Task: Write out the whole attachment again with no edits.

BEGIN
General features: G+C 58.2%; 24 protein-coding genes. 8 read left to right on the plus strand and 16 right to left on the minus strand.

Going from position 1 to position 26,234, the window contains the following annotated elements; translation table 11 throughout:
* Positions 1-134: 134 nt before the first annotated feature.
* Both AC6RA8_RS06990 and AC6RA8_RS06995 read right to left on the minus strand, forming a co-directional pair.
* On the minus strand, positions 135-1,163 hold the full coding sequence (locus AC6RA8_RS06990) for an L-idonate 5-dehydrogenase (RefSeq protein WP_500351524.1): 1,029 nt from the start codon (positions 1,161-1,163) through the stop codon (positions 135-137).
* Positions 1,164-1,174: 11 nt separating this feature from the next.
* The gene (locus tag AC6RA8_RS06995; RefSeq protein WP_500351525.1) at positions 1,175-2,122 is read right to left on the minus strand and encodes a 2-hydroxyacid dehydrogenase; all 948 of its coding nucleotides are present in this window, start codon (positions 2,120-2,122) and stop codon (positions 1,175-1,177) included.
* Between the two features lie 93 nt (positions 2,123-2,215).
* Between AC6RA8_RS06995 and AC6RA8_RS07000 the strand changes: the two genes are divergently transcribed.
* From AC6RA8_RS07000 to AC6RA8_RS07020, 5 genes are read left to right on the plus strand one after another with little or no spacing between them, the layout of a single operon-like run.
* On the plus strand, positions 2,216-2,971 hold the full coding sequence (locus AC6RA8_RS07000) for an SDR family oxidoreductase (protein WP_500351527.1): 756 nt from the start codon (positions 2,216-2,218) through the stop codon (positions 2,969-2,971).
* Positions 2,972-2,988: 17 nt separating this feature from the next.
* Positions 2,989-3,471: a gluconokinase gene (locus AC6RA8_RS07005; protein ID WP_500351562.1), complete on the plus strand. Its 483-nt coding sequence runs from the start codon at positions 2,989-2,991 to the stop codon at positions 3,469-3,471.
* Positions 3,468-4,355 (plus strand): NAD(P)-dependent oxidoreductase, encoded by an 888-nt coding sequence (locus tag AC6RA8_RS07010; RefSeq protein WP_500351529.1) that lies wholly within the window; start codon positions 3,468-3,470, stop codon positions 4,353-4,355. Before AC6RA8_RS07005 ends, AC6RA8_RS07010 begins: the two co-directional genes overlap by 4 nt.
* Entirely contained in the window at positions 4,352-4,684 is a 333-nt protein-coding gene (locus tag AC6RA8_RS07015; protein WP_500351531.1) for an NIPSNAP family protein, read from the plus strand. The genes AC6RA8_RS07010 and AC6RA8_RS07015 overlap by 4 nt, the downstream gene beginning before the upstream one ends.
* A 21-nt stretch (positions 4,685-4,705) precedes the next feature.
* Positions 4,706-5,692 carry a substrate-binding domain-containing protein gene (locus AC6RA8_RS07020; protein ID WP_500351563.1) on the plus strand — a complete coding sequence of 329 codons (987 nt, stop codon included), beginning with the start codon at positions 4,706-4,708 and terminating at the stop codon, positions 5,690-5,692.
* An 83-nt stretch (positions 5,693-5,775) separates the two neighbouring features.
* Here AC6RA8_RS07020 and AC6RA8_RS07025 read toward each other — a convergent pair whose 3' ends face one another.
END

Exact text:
General features: G+C 58.2%; 24 protein-coding genes. 8 read left to right on the plus strand and 16 right to left on the minus strand.

Going from position 1 to position 26,234, the window contains the following annotated elements; translation table 11 throughout:
* Positions 1-134: 134 nt before the first annotated feature.
* Both AC6RA8_RS06990 and AC6RA8_RS06995 read right to left on the minus strand, forming a co-directional pair.
* On the minus strand, positions 135-1,163 hold the full coding sequence (locus AC6RA8_RS06990) for an L-idonate 5-dehydrogenase (RefSeq protein WP_500351524.1): 1,029 nt from the start codon (positions 1,161-1,163) through the stop codon (positions 135-137).
* Positions 1,164-1,174: 11 nt separating this feature from the next.
* The gene (locus tag AC6RA8_RS06995; RefSeq protein WP_500351525.1) at positions 1,175-2,122 is read right to left on the minus strand and encodes a 2-hydroxyacid dehydrogenase; all 948 of its coding nucleotides are present in this window, start codon (positions 2,120-2,122) and stop codon (positions 1,175-1,177) included.
* Between the two features lie 93 nt (positions 2,123-2,215).
* Between AC6RA8_RS06995 and AC6RA8_RS07000 the strand changes: the two genes are divergently transcribed.
* From AC6RA8_RS07000 to AC6RA8_RS07020, 5 genes are read left to right on the plus strand one after another with little or no spacing between them, the layout of a single operon-like run.
* On the plus strand, positions 2,216-2,971 hold the full coding sequence (locus AC6RA8_RS07000) for an SDR family oxidoreductase (protein WP_500351527.1): 756 nt from the start codon (positions 2,216-2,218) through the stop codon (positions 2,969-2,971).
* Positions 2,972-2,988: 17 nt separating this feature from the next.
* Positions 2,989-3,471: a gluconokinase gene (locus AC6RA8_RS07005; protein ID WP_500351562.1), complete on the plus strand. Its 483-nt coding sequence runs from the start codon at positions 2,989-2,991 to the stop codon at positions 3,469-3,471.
* Positions 3,468-4,355 (plus strand): NAD(P)-dependent oxidoreductase, encoded by an 888-nt coding sequence (locus tag AC6RA8_RS07010; RefSeq protein WP_500351529.1) that lies wholly within the window; start codon positions 3,468-3,470, stop codon positions 4,353-4,355. Before AC6RA8_RS07005 ends, AC6RA8_RS07010 begins: the two co-directional genes overlap by 4 nt.
* Entirely contained in the window at positions 4,352-4,684 is a 333-nt protein-coding gene (locus tag AC6RA8_RS07015; protein WP_500351531.1) for an NIPSNAP family protein, read from the plus strand. The genes AC6RA8_RS07010 and AC6RA8_RS07015 overlap by 4 nt, the downstream gene beginning before the upstream one ends.
* A 21-nt stretch (positions 4,685-4,705) precedes the next feature.
* Positions 4,706-5,692 carry a substrate-binding domain-containing protein gene (locus AC6RA8_RS07020; protein ID WP_500351563.1) on the plus strand — a complete coding sequence of 329 codons (987 nt, stop codon included), beginning with the start codon at positions 4,706-4,708 and terminating at the stop codon, positions 5,690-5,692.
* An 83-nt stretch (positions 5,693-5,775) separates the two neighbouring features.
* Here AC6RA8_RS07020 and AC6RA8_RS07025 read toward each other — a convergent pair whose 3' ends face one another.